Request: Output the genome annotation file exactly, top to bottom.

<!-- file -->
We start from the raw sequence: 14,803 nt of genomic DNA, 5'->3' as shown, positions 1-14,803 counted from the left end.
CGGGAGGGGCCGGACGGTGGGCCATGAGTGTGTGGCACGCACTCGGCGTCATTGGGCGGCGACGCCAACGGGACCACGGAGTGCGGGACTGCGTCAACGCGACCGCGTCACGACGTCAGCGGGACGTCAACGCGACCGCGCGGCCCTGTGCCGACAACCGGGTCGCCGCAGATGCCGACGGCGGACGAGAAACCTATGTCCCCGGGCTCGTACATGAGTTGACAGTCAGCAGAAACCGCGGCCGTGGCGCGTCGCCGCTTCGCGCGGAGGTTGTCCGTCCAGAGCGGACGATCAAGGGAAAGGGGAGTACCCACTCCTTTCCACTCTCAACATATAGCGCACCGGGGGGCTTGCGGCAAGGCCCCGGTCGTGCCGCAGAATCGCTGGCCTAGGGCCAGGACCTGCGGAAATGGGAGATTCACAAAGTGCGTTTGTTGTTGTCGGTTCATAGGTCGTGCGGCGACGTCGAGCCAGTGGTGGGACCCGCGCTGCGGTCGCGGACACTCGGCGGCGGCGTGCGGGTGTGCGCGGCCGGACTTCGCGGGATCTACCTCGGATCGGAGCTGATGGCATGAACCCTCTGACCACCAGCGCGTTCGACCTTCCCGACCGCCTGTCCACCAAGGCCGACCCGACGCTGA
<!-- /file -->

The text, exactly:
We start from the raw sequence: 14,803 nt of genomic DNA, 5'->3' as shown, positions 1-14,803 counted from the left end.
CGGGAGGGGCCGGACGGTGGGCCATGAGTGTGTGGCACGCACTCGGCGTCATTGGGCGGCGACGCCAACGGGACCACGGAGTGCGGGACTGCGTCAACGCGACCGCGTCACGACGTCAGCGGGACGTCAACGCGACCGCGCGGCCCTGTGCCGACAACCGGGTCGCCGCAGATGCCGACGGCGGACGAGAAACCTATGTCCCCGGGCTCGTACATGAGTTGACAGTCAGCAGAAACCGCGGCCGTGGCGCGTCGCCGCTTCGCGCGGAGGTTGTCCGTCCAGAGCGGACGATCAAGGGAAAGGGGAGTACCCACTCCTTTCCACTCTCAACATATAGCGCACCGGGGGGCTTGCGGCAAGGCCCCGGTCGTGCCGCAGAATCGCTGGCCTAGGGCCAGGACCTGCGGAAATGGGAGATTCACAAAGTGCGTTTGTTGTTGTCGGTTCATAGGTCGTGCGGCGACGTCGAGCCAGTGGTGGGACCCGCGCTGCGGTCGCGGACACTCGGCGGCGGCGTGCGGGTGTGCGCGGCCGGACTTCGCGGGATCTACCTCGGATCGGAGCTGATGGCATGAACCCTCTGACCACCAGCGCGTTCGACCTTCCCGACCGCCTGTCCACCAAGGCCGACCCGACGCTGA